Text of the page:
What a Little Savoring Won’t CurePosted: August 16, 2013 Filed under: being present, gratitude, Life with Children, positivism, self-compassion, Uncategorized, wellness Leave a comment
Wow! Could it be? A whole year and some has passed since my last entry into the bloggosphere, and so much has happened I cannot believe I did not write about it. But that’s okay. I’ll forgive myself and get on to reflecting and sharing now.
My last entry involved slowing down, smelling the roses and being grateful. Previously, I also wrote about Random Acts of Kindness and Self-compassion. What I was beginning to realize at that time was that my interest in psychology was resurrected, and a new focus on positive aspects was blooming. Now I’ve come to understand this field as Positive Psychology, and I have begun to immerse myself in it 110%
A New Perspective from which to Write
I’m committing to make this field and new perspective a central part of my life; going back to school and training as a Life Coach, with an emphasis on applying positive psychology findings to help people flourish. I found positive psychology on my own, and the International Positive Psychology Association (IPPA), which lead me to the 3rd World Congress on Positive Psychology this past June (2013). From that experience, I found Mentor Coach.com, and Master Classes and lectures with the big hitters in the field, and I am very grateful to be able to learn and grow from all these resources around me. And I am preparing to give back… sharing some neat concepts that are scientifically based to increase well-being, positive emotion and life satisfaction. All this through this blog, and through Happiness and Well-being Workshops that I hope to facilitate in the near future.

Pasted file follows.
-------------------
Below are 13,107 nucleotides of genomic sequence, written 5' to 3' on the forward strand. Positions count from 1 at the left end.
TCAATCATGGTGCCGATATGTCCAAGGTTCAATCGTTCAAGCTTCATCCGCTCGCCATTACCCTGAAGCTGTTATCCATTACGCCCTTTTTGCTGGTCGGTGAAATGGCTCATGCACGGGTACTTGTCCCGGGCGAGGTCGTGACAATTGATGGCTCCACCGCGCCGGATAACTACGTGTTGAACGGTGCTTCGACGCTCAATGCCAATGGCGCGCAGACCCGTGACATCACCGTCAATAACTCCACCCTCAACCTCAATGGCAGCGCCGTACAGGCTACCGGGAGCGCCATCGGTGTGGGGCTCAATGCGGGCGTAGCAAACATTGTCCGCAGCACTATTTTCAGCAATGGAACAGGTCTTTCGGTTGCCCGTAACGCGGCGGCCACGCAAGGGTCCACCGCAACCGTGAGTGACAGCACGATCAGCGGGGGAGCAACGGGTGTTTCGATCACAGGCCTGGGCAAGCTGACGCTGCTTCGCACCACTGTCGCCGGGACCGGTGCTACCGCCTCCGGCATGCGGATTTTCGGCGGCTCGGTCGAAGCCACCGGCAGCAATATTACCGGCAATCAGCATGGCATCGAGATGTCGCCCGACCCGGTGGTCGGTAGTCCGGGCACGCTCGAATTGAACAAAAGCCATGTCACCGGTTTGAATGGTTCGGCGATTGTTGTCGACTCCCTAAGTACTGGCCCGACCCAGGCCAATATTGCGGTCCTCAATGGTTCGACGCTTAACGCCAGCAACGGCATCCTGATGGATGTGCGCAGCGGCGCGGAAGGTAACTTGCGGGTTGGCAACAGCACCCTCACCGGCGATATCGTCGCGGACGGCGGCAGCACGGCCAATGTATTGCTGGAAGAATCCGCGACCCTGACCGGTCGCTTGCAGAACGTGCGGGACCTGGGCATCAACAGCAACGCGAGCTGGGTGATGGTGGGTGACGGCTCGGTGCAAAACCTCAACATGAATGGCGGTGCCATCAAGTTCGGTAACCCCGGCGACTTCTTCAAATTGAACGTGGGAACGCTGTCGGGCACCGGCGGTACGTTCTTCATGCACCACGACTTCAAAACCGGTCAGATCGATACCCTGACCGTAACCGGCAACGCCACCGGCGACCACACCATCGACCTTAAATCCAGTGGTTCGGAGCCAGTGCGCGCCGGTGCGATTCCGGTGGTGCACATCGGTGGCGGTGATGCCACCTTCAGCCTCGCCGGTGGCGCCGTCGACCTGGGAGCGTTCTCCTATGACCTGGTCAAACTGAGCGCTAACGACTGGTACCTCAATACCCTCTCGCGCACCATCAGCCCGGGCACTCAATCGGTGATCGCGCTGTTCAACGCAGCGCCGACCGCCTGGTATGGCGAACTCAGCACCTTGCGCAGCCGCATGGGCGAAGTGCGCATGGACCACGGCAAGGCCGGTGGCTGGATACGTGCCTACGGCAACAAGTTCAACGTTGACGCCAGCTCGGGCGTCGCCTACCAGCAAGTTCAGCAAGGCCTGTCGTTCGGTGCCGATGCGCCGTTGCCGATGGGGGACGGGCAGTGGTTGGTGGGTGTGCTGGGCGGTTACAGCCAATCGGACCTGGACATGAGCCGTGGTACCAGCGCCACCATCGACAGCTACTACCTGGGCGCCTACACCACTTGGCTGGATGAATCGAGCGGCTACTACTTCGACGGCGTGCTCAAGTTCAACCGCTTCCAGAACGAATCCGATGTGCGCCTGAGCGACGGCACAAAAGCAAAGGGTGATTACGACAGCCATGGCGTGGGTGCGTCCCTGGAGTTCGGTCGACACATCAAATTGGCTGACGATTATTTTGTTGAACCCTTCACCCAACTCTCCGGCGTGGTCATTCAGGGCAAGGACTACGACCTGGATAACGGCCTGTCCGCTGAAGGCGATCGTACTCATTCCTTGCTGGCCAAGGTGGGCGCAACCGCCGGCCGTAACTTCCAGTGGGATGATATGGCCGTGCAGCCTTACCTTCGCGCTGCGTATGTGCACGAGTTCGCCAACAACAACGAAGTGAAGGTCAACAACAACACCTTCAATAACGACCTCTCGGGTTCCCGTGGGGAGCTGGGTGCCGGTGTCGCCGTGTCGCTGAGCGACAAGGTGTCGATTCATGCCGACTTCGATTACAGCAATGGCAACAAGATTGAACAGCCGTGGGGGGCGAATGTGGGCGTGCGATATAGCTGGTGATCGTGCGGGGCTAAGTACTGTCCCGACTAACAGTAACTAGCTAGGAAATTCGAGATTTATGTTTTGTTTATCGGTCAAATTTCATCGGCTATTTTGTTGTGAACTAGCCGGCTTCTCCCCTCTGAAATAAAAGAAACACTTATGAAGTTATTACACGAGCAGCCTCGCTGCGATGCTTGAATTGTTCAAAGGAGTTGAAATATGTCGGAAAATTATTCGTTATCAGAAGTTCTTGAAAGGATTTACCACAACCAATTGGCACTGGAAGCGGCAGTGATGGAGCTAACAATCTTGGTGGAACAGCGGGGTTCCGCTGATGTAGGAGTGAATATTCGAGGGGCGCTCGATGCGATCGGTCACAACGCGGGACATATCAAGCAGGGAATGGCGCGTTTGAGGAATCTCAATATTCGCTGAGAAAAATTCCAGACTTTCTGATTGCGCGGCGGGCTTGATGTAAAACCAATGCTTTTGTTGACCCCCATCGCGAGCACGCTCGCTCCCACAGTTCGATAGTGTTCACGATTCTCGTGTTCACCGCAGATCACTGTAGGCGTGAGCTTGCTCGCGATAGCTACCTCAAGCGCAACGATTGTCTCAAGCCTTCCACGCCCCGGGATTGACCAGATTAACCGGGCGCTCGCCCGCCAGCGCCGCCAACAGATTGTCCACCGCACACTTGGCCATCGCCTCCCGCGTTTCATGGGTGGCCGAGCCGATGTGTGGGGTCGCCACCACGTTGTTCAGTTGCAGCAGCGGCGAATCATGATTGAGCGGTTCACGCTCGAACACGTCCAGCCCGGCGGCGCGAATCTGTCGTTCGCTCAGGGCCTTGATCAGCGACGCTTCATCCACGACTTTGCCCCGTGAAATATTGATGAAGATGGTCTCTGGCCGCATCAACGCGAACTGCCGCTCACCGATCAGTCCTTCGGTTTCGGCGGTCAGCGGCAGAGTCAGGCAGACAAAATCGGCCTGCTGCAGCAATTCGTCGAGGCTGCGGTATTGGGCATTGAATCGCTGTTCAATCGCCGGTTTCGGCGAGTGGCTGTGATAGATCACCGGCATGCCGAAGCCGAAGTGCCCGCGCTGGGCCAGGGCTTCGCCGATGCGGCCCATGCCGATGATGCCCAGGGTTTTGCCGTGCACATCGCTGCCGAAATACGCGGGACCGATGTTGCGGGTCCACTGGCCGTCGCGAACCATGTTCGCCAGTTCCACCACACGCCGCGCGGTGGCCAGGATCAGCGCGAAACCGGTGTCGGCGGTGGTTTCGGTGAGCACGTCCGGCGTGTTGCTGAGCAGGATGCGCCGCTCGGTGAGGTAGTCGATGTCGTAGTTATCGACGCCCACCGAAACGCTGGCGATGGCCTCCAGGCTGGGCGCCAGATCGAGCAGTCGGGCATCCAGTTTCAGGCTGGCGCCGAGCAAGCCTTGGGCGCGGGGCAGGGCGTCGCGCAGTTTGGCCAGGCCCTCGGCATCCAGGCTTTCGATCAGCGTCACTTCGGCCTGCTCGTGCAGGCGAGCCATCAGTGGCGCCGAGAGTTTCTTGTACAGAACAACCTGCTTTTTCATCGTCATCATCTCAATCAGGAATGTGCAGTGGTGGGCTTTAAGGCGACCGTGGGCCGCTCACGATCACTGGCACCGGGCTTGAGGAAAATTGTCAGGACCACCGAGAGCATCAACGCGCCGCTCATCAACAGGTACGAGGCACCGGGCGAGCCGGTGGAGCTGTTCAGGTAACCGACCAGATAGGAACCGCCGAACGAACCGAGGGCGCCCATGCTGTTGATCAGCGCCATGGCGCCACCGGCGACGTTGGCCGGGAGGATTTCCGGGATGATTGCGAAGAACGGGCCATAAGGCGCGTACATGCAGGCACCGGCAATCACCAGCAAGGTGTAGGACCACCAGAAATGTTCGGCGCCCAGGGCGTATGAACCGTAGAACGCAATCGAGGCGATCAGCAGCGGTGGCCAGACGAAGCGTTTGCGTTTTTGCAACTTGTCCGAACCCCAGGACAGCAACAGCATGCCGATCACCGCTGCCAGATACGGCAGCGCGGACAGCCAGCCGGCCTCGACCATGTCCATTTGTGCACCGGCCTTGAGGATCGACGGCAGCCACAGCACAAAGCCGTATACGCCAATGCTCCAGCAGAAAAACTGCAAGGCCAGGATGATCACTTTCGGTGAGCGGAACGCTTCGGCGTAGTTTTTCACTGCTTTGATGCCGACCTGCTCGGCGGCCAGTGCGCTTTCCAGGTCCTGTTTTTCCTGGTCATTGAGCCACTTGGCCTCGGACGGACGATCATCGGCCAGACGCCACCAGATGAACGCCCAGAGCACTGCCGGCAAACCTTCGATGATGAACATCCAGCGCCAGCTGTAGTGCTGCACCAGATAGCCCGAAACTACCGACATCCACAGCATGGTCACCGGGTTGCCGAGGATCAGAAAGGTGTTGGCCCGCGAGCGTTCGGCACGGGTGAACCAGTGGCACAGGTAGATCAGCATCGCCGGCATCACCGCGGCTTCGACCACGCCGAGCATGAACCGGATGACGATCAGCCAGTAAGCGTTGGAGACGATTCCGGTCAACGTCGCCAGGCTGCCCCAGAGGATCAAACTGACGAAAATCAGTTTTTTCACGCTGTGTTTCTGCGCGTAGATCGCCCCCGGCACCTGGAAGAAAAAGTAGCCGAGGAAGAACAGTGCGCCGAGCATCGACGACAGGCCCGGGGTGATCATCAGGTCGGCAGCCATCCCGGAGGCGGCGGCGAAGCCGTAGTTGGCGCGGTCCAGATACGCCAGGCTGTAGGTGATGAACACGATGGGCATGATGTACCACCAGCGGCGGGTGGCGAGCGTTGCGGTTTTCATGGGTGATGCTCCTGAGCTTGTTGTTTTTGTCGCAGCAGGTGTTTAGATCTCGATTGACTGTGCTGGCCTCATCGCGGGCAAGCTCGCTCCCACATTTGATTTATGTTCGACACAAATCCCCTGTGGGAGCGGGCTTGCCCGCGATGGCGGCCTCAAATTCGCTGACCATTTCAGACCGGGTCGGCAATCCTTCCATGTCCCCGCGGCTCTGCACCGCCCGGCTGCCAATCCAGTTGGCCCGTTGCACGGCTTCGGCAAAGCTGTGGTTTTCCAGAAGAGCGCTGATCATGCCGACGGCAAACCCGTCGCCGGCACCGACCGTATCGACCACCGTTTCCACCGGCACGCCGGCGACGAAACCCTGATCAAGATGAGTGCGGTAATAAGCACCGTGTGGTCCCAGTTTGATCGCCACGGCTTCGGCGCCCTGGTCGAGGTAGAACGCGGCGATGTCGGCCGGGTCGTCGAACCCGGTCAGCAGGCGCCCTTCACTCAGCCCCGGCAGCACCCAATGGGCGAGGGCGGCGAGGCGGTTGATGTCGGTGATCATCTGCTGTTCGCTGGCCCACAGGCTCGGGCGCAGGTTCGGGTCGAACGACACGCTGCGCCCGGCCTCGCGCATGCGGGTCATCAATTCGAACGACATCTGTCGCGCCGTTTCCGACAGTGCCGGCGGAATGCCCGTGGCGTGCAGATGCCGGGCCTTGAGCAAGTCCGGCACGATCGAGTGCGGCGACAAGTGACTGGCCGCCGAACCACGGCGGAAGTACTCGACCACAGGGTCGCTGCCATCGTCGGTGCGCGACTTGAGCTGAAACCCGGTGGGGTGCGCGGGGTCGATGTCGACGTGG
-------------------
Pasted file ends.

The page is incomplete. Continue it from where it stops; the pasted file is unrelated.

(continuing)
One concept I would like to focus on today is the power of savoring. The Greater Good Science Center at UC Berkeley defines savoring as “the concept that being mindfully engaged and aware of your feelings during positive events can increase happiness in the short and long run.” However, further elaborated on by various scholars at the IPPA conference we find three types of savoring: retrospective (past events), concurrent (present events) and prospective (future events). Add one more variable to the concept, relational savoring (done with another person to enhance your present relationship) and you’ve got a recipe for increasing positive emotion in your life, aka, happiness, which affects your well-being on many levels (prolongs your life, reduces illness and stress and a whole lotta other benefits) all from the concept of savoring.
Examples of Savoring